And which slaughter is that? The one where Intel is making record profits on record revenue quarter after quarter and AMD is saying that Q12020 will be somewhat less than Q42019... I see you using those words, but I don't think you know what they mean. In business only 1 metric matters - Revenue. Not what the "Tom's Hardware Shillcorps" have to say, or even the Anandtech, LTT, Greasy Steve and WCC... Rabid AMD fans tend to be broke which amazingly enough doesn't translate into many sales...

I have built systems based on the 1800, the 2700x and just got my 3950X - the 1800 was given away to friends, the 2700X has a gigabyte 5700XT and the 3950X has the Vega VII... good systems, not nearly enough to dislodge my i9900K/dual 2080TI game rigs.

The Cascade Lake are as different from the Whisky Lake as the Gen 2 and 3 Ryzens are from the 1st gen Ryzen. Ryzen is nothing but small iterative changes - the move the "7nm" hasn't made much of a difference - little to no OC ability since the manufacturing is so janky that they have to ultra bin everything just to get usable parts... At some point the treasure chest that Jim Keller left is pretty much depleted...

My engineering workstations moved to Xeon when the Xeon Scalable series was released - all dual socket (single CPU installed on most) - each with a RTX6000 and back ended by 2 16GPU Nvidia DGX systems. We had auditioned the 2nd gen Turdripper and it was just that - ZERO ISV optimizations, janky memory access and godawful performance. TBH if the Xeon W with 28 cores had been around would have run with that over the more expensive Xeon multi socket CPUs... but you get what you need when you need it - cost was not even in the top 5 considerations.

So keep armchair quarterbacking a game you don't even play in - would wager you are on the 1st gen ryzen wth grandiose visions of upgrading to the 3990X...
 

bit_user

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"boost clock" is pretty irrelevant...99% of time your cpu will not be at those speeds (especailly in a laptop
I don't know if you even want it boosting like that, in a laptop!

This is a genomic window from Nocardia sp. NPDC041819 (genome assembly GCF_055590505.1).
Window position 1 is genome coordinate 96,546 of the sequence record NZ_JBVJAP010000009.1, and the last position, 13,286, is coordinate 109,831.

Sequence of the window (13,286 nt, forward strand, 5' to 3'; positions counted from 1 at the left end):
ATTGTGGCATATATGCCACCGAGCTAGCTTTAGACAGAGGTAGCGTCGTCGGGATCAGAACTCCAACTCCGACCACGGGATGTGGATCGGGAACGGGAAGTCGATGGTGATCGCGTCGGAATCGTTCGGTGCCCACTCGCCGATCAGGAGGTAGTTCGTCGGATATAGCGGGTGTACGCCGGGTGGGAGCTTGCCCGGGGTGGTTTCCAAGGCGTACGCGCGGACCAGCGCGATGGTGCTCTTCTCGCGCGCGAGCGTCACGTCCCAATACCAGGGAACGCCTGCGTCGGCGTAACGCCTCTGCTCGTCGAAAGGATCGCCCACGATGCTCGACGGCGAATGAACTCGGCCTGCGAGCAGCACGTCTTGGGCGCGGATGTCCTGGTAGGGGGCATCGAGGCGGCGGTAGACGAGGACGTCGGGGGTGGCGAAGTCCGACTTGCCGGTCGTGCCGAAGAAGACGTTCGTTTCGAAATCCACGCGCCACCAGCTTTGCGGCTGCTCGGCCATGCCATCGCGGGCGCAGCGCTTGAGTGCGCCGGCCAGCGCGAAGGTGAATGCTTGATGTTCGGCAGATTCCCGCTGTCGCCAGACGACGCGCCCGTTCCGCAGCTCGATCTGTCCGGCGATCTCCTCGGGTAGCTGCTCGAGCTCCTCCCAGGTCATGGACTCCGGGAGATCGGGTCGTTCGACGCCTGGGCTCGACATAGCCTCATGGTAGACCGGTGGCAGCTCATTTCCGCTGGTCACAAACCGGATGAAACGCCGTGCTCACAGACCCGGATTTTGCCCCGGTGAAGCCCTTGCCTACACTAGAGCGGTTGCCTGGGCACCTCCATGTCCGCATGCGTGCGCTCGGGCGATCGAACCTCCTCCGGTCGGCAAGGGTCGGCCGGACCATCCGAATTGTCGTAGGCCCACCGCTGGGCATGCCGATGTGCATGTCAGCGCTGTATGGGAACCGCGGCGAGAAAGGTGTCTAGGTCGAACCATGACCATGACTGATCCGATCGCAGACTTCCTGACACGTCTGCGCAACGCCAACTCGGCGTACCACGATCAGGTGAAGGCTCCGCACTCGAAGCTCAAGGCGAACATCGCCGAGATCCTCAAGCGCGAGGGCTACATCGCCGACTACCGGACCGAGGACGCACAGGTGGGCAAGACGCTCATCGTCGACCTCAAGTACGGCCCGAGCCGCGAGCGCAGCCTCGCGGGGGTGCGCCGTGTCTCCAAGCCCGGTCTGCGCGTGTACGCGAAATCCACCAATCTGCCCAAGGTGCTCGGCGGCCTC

I was given a heavy, maybe 9-pound laptop to work from home, and it has some serious cooling + a 45 W Intel CPU. One of the first things I did was change the plug-in power profile, because it was so annoying when the fans would spin up past the first few steps. And my employer has so much "security" crap running in the background that it just does it randomly and inexplicably.
 

bit_user

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10nm has been shipping for quite a long time - got my 2 Dell 13 2-in-1s back in October with Ice Lake... So the idea that 10nm is not shipping is false.
You're responding to whom? Yes, we know Ice Lake laptop CPUs have been out there, for a while.

AMD has yet to get any traction at all with their supposed "Superior Product"
There's a wave of Ryzen 4k APU-based laptops coming, in case you haven't been following the headlines closely. At 7 nm, they're finally getting competitive.

I will stick with my i9900K (5Ghz on all 8 cores on air) and dual 2080Tis until something much better comes along.
???

Do you also lease a new car every 2 years?

If I had a setup like that, I'd probably keep it for a minimum of 5 years, no matter what launches this year or next. I'm still on a Sandybridge and GTX 980 Ti. I can afford to upgrade, but I have better things to do with my $$$ until my current setup no longer meets my needs.

In truth, I almost pulled the trigger on a Xeon E-2288G (basically, a lower-clocked i9-9900KS), but decided to hold off a bit longer. I almost jumped on a Ryzen 3k, but held back, partly over the clock speed controversy. I like what Intel is now doing with more PCIe connectivity, which makes me very interested to see how Rocket Lake pans out.

Enjoy this "Netburst 2020" event, the new Core is coming - and history will once again repeat itself.
Sorry, which is Netburst 2020? You mean Comet Lake?